firepower. (Good thing he never had any gas problems.)
think this would be enough. But challenged by the
apparent ease with which some hedgehog ran even faster,
Mario easily crossed the line from self-improvement
to neurosis in Super Mario Bros. 3, in which
he flew among the clouds, pretending to be able to
soar with the birds and remaining in denial about
the fact that he always fell slowly back to the ground.
He even pretended to be other animals by wearing silly
costumes. In subsequent games he raced souped-up go-carts,
swam so deep he ran out of breath and finally -- I'm
giving him the benefit of the doubt and chalking this
up to his newfound peaceful resign -- took up Golf.
something tells me we haven't seen the last of the
little guy. Mark my words, folks. Mario has issues.
And I'm not talking about old copies of Nintendo
it's the 2600 I'm supposed to be focusing on, let's
leave Mario with the assurance that at least he has
superficial reasons for feeling inadequate. Short,
fat and probably bald (you never see him without a
hat), he faces challenges foreign to Superman, the
strongest guy in comics, the most aeronautically flexible
non-mechanized Atari character and the superhero who
refuses most stubbornly to die. The D.C. guys hit
"reset" too many times -- I mean, I think that once
a comic character's dead, he should stay dead
and not render moot the drama of the unexpected plot-twist
-- but the Man of Steel as he appears on the VCS retains
the coder-given right to perpetual reincarnation,
downplaying that issue anyway because he also refuses
to adhere to the customary laws of physics.
one of us earthlings flies into the ground, we don't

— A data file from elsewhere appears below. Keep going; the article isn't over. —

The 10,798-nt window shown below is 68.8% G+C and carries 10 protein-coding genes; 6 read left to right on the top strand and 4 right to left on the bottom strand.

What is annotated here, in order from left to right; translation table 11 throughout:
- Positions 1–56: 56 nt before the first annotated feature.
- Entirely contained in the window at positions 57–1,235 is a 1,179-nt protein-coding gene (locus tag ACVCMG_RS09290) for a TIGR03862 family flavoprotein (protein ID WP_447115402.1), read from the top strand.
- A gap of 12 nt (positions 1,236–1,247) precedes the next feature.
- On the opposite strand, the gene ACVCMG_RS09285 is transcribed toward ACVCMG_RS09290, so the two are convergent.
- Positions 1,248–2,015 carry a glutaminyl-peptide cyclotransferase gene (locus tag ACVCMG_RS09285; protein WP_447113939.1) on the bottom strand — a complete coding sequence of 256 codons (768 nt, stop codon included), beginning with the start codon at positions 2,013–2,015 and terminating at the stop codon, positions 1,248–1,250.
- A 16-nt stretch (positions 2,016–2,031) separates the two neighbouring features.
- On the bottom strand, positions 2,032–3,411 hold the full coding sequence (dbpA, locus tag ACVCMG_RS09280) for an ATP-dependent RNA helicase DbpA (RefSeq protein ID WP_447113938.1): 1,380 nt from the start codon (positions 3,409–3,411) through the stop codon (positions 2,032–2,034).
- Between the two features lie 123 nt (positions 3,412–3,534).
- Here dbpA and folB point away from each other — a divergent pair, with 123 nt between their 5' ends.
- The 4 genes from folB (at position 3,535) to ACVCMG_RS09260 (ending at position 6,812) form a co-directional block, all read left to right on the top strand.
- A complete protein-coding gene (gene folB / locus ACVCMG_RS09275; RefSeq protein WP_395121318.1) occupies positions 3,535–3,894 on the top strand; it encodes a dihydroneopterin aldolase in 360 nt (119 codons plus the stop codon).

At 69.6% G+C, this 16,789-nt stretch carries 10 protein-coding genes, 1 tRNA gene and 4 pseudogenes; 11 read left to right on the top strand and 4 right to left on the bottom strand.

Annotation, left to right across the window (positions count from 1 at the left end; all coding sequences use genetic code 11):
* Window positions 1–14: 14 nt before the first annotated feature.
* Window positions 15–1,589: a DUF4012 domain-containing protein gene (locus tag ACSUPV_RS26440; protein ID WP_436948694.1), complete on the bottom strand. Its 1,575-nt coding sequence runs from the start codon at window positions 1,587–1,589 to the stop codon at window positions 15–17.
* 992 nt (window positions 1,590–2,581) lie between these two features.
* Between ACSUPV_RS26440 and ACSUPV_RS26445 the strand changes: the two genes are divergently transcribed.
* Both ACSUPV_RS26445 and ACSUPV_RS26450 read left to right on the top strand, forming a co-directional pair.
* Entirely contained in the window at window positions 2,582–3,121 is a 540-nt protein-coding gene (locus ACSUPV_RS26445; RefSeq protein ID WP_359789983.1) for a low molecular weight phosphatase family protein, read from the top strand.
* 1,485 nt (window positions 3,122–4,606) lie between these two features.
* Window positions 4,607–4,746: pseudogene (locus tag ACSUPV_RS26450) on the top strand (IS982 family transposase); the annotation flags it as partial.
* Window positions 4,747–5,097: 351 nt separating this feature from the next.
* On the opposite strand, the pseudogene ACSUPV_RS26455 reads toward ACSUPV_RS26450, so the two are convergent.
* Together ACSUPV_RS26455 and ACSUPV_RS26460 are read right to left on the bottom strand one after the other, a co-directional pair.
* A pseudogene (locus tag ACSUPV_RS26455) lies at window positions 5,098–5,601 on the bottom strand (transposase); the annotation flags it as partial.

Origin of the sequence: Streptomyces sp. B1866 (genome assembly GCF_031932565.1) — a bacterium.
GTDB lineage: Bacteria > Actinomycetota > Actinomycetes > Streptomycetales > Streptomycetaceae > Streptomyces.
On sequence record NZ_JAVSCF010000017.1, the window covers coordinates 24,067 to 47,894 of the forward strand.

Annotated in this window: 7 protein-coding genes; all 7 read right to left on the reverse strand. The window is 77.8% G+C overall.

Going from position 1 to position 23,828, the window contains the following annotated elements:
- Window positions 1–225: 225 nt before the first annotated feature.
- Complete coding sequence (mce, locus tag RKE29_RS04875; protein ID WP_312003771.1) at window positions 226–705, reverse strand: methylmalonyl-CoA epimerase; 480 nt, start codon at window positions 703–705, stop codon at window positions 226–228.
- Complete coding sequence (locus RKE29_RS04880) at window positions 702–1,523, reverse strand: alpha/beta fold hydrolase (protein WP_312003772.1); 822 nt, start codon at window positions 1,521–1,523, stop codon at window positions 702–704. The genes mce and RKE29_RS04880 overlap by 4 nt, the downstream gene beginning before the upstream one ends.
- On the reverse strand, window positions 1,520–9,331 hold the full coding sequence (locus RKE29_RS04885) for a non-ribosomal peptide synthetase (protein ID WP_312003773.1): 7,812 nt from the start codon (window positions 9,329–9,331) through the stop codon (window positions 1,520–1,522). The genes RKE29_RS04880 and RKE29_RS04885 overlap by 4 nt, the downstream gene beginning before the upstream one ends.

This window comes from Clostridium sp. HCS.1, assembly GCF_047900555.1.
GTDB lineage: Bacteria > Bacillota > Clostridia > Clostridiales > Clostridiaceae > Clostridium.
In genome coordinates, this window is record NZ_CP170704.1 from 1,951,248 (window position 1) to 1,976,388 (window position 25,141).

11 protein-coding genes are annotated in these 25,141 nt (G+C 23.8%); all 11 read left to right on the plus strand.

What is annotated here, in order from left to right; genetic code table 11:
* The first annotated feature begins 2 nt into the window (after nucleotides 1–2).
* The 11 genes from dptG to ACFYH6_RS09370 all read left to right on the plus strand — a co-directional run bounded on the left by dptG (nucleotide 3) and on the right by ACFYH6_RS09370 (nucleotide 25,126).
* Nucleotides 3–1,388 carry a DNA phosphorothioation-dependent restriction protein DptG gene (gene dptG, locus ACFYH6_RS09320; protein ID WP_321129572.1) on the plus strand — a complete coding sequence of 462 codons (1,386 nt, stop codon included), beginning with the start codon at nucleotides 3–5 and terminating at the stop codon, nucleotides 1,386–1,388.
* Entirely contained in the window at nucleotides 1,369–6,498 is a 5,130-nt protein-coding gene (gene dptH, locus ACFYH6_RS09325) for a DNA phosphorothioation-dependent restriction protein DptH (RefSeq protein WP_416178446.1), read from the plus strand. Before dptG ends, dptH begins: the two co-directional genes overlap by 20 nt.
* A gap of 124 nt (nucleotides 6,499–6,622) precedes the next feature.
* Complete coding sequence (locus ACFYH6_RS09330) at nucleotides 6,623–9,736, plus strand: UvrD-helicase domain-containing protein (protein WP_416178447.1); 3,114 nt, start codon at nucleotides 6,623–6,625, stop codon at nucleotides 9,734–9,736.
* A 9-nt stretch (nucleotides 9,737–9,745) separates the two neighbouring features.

wind up in the sky over a different part of the city.
In fact, we usually get hurt, depending on how far
up we've thrown ourselves from. And if we non-Atari
non-superheroes were to board airplanes and fly up
towards the sun, assuming for the moment the luxury
of unlimited fuel, we'd just keep going. Eventually
we'd reach outer space and the plane would fall apart
or we'd suffocate. But when Clark Kent's more color-coordinated
alter-ego belly-flops into the street (that's the
largest amount of hyphenated phrases I've ever used
in a row), he appears with a noisy gust of wind in
a different area, usually hovering over a structure
that looks like the impossible entity: a government
building erected on a low budget. Likewise, if our
hero hurls himself into the sky, he comes up out of
the ground elsewhere. Superman's refusal to acknowledge
the most basic principles behind the physical properties
of living beings places him in the "major denial"
category, which would be worth discussing further
if it didn't seem to work so well for him. This doctor's
reminded of the old joke about the lady who admits
that her husband thinks he's a chicken. When her friend
responds with "That's terrible," the first woman replies,
"It's okay; we need the eggs."
preparing to speculate on the adversaries in
the 2600 universe, we have to make clear the distinction
between "mad" and "evil." The Mad Bomber in Kaboom!,
for instance, doesn't necessarily think that what
he's doing is right. Obviously an escaped prison convict,
M.B. has become defeatist; since he's likely to be
nabbed again and thrown back into the slammer, he's
intent on causing the most destruction possible while
he's free. A moody character, M.B.'s facial expression